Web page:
The three biggest challenges to sustainable finance
March 6, 2012 | 1 min read
Lloyd Kurtz has occupied a place on the front line of SRI and ESG studies and practices for more than two decades, giving him a uniquely valuable perspective on the issues contributing to — or detracting from — the forward motion of sustainable finance. “The three challenges we are hoping FSinsight will address are (1) governance, (2) sustainability [in the age of climate change] and (3) the problem of overconfidence,” he said.
Governance is a stumbling block for sustainable finance because of the potential for large organizations to engage in ‘regulatory capture’ and ‘jurisdictional arbitrage’.Regulatory capture occurs when “the regulated gain so much influence over the regulator that they effectively control the regulator,” he says. “We have to get governance right,” he says, but because of jurisdictional arbitrage — the ability of companies to use less-strict jurisdictions to shelter problematic governance practices - “the only solution is some type of global [governance] standard.”
2. Global climate change
The second challenge to sustainable finance is global climate — slow but inexorable, and already impacting food production in Asia, says Kurtz. The issue is that the world’s major investors live in wealthy nations that haven’t felt much of the effect of global climate change — there are no water or food shortages in Amsterdam or San Francisco, for example.The nations where climate change is expected to hit hardest do not yet have well-developed markets, nor widely-available investment strategies targeting solutions.“There is no single government policy that can address [climate change] but market solutions can be very valuable,” he says.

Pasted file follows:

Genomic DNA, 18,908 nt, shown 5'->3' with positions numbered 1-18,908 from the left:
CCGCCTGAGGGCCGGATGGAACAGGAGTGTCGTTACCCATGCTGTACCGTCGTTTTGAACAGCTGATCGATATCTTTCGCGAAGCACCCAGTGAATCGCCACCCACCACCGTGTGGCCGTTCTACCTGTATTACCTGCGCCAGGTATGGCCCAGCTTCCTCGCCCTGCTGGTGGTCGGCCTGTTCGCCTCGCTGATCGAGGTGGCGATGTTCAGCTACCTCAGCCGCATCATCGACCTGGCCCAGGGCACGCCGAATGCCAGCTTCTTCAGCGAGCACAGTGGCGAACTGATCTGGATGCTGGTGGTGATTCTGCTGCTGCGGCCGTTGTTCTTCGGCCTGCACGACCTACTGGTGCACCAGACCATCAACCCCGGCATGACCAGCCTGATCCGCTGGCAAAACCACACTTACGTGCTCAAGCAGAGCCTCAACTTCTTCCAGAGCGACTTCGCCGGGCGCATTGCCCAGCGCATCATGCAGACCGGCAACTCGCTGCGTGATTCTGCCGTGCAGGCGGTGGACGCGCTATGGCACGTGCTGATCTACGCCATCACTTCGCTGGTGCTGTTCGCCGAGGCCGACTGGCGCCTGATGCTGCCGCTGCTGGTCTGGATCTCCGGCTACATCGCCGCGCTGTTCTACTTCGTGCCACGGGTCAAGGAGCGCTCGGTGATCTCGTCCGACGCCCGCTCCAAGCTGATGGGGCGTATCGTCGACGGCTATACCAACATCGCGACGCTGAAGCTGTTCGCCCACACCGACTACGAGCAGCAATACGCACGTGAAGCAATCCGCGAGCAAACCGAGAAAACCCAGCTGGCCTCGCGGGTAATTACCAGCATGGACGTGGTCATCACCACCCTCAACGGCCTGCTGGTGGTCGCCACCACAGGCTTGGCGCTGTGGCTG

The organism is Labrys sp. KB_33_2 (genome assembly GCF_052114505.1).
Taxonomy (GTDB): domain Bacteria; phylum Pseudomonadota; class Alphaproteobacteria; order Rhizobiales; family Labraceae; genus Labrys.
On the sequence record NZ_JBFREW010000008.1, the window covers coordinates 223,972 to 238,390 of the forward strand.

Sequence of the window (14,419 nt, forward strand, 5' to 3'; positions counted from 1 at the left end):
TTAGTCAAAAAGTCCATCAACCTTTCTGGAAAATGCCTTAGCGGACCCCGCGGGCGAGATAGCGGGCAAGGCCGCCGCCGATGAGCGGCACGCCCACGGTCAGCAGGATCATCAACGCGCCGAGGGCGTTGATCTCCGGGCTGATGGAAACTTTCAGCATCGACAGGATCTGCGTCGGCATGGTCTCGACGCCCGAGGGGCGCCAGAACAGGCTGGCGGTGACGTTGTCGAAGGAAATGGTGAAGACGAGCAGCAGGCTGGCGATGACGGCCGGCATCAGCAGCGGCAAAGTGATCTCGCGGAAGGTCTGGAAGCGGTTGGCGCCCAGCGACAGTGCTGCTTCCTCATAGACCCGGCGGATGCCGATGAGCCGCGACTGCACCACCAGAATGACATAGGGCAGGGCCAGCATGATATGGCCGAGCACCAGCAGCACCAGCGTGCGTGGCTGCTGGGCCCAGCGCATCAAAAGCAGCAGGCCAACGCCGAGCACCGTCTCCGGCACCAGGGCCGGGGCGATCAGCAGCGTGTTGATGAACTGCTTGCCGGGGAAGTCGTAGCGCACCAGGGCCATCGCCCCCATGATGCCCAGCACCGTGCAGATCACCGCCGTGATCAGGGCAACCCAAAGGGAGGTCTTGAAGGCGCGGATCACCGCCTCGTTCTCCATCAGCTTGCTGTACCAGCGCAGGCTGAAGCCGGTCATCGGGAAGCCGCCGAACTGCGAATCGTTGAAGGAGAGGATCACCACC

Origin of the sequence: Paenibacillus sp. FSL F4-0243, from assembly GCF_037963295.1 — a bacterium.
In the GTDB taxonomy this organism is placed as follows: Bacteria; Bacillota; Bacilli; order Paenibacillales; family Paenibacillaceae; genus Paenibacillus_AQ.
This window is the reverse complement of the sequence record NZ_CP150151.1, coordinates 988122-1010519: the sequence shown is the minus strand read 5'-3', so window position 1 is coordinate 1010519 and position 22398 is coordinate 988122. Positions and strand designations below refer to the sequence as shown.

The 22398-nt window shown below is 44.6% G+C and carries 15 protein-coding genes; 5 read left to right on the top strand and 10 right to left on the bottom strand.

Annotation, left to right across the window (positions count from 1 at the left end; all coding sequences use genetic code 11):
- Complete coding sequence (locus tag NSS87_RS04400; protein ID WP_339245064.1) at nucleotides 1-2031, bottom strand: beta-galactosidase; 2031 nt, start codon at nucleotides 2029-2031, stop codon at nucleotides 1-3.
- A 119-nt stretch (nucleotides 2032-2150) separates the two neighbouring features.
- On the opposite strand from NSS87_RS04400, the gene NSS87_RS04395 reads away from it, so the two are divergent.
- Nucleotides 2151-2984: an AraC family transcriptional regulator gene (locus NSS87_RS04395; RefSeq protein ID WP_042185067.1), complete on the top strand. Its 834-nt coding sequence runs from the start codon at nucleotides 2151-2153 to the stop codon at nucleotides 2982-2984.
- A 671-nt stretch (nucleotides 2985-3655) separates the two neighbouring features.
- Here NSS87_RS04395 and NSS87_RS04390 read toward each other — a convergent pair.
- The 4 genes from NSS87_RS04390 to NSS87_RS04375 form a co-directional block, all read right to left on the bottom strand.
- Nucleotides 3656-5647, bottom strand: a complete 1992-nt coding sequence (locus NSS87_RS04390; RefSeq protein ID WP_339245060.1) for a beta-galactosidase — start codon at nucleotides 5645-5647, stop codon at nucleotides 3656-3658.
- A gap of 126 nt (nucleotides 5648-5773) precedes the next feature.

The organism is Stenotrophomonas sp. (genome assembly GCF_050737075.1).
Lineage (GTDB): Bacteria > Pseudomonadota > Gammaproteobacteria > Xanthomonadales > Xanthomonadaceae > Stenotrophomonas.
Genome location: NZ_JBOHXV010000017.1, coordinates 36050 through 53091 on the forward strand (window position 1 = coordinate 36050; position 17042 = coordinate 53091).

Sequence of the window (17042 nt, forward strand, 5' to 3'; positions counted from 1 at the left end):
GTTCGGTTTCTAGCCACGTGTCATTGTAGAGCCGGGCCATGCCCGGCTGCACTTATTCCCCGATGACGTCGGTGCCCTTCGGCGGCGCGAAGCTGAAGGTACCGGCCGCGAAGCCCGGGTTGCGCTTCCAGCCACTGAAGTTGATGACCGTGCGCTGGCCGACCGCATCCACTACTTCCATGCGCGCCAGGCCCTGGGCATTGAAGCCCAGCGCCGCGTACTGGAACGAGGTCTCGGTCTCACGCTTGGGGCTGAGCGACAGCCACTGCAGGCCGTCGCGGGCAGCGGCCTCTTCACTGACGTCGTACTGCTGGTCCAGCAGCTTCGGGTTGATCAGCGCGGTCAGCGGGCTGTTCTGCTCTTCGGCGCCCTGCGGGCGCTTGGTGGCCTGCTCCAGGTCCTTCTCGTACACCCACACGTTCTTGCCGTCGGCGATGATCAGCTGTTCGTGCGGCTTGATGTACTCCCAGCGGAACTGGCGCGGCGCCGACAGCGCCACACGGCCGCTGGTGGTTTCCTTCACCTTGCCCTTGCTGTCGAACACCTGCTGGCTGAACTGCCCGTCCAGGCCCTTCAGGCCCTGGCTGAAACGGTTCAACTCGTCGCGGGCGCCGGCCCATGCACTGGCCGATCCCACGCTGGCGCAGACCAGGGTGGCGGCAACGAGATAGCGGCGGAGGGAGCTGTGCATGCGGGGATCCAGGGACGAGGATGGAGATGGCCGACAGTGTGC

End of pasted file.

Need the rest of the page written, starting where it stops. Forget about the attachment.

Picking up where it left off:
The third and greatest challenge is really a ‘people’ challenge: overconfidence. “Overconfidence is a pernicious and scary thing,” he says, referring to behavioral research that indicates the ‘best and brightest’ tend to overestimate their decision-making ability. “If you’ve worked in the investment world, you know that overconfidence is one of your biggest occupational risks,” he says, adding that it is difficult for those who are highly intelligent and effective to hear that “your understanding of the world is incomplete, and the models you use are not a thorough description of what is really happening.”
Solutions, he concludes, must reach across traditional intellectual boundaries and bring together the best thinking from different disciplines.No single approach will be adequate.“Whatever we say about the problems we’re trying to solve in sustainable finance, we can say they aren’t simple.”
This video interview was recorded in Amsterdam on 1 February 2012 during the official launch of FSinsight.
Audio transcript (mp3)
Low-res video (mp4)
Lecturer of social investing, Haas School of Business